Tropical Storm Nate made its way to Central America Thursday, leaving at least nine people dead. Six were killed when the storm hit Costa Rica, while another three died in Nicaragua. At least 15 people were missing as a result of the storm, according to local news outlet La Prensa.

Nate began as Tropical Depression 16 but was upgraded Thursday to a tropical storm. Nate brought winds of about 40 mph when it hit the region Thursday and was expected to make its way northeast across Nicaragua and Honduras. Rainfall could reach up to 30 inches in Nicaragua and 20 inches in Costa Rica, the National Hurricane Center said. Costa Rica President Luis Guillermo Solis declared a national state of emergency Thursday morning as a result of the storm.

“Nate is projected to move northward and become a hurricane despite brushing land in Nicaragua, Honduras and Mexico’s Yucatan Peninsula,” said AccuWeather meteorologist Brett Rossio.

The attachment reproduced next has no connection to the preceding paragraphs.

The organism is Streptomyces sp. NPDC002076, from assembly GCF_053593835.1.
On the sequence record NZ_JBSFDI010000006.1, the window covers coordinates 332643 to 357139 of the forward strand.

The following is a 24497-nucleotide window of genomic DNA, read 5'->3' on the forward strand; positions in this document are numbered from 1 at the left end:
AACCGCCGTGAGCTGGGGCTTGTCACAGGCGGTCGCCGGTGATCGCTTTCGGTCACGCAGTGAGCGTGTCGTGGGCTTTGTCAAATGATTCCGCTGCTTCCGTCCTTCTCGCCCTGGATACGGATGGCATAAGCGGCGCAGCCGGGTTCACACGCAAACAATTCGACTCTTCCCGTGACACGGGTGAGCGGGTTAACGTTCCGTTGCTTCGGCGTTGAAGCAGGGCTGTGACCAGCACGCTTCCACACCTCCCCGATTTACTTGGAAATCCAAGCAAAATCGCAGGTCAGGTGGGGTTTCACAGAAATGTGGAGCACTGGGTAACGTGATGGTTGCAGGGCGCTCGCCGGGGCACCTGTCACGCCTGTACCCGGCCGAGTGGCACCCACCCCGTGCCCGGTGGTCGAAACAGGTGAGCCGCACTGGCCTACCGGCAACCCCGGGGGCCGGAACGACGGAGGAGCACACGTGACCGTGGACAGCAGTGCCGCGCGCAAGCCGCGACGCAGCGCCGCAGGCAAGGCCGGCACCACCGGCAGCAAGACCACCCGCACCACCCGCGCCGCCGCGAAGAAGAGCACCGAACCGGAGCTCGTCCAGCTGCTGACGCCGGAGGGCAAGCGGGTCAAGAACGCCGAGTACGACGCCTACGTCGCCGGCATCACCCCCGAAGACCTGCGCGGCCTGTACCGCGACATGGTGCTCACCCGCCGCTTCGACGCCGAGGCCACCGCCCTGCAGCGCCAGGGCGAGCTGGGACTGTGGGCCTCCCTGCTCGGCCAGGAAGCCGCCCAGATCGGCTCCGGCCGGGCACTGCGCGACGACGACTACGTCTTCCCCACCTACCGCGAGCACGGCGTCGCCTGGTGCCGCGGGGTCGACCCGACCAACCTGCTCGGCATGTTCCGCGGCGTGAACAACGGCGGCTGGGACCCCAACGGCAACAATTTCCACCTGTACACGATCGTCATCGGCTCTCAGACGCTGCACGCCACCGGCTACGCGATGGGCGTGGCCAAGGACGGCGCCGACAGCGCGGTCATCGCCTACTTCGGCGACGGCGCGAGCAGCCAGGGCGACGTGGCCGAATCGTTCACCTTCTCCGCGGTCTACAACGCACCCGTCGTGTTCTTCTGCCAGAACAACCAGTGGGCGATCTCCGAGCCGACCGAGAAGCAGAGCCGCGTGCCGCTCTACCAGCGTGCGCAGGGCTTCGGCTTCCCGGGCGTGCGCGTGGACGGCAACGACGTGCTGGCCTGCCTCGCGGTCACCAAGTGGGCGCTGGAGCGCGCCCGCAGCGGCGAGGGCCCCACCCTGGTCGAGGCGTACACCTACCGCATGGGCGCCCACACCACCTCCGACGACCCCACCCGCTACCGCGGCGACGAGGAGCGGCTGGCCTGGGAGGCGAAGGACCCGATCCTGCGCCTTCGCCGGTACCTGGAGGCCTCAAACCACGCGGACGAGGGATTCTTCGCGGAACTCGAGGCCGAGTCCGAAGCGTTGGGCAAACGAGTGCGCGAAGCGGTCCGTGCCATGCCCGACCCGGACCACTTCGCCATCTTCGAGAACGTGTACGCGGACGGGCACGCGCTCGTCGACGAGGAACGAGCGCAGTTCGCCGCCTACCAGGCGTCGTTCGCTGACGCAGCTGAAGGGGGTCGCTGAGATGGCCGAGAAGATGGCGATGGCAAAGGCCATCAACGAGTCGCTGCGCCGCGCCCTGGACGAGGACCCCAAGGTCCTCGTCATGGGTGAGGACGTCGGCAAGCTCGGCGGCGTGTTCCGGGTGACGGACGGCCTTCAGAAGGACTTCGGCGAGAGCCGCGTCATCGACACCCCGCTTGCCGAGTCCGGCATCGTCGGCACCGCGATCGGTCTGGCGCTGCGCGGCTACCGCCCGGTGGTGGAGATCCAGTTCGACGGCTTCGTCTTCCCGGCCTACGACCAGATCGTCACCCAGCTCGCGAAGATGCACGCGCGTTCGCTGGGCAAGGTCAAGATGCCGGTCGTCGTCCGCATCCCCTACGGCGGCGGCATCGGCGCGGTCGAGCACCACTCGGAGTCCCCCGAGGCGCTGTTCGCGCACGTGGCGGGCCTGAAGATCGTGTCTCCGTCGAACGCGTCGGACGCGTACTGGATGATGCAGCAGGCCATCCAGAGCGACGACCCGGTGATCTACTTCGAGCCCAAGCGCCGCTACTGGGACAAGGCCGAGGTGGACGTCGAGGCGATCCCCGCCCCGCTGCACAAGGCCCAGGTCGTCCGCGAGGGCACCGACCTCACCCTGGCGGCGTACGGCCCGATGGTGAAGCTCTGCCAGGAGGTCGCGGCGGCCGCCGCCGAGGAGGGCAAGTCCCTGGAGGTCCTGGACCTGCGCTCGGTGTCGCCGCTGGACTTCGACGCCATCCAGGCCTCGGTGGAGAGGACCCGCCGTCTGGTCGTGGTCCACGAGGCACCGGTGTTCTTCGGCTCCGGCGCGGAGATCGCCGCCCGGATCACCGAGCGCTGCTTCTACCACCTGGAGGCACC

The storm was likely to move back over water Friday, potentially becoming a hurricane thanks to warm water temperatures.

“It is still too early to pin down the timing, location or magnitude of the impacts of wind, storm, surge and rainfall,” said Dennis Feltgen of the National Hurricane Center, according to NBC News.

Nate was expected to impact the United States mainland over the weekend, likely hitting the northern Gulf Coast in places like southeast Louisiana and Florida, according to the Weather Channel. Forecasts also showed the storm could hit the Florida panhandle.

“How much Nate is able to strengthen once it hits those warm waters depends a lot on how intact the center of the storm can maintain as it traverses land,” said CNN meteorologist Brandon Miller. “If it gets ragged, it will take some time to reform over the ocean and that will mean less time to gain in intensity.”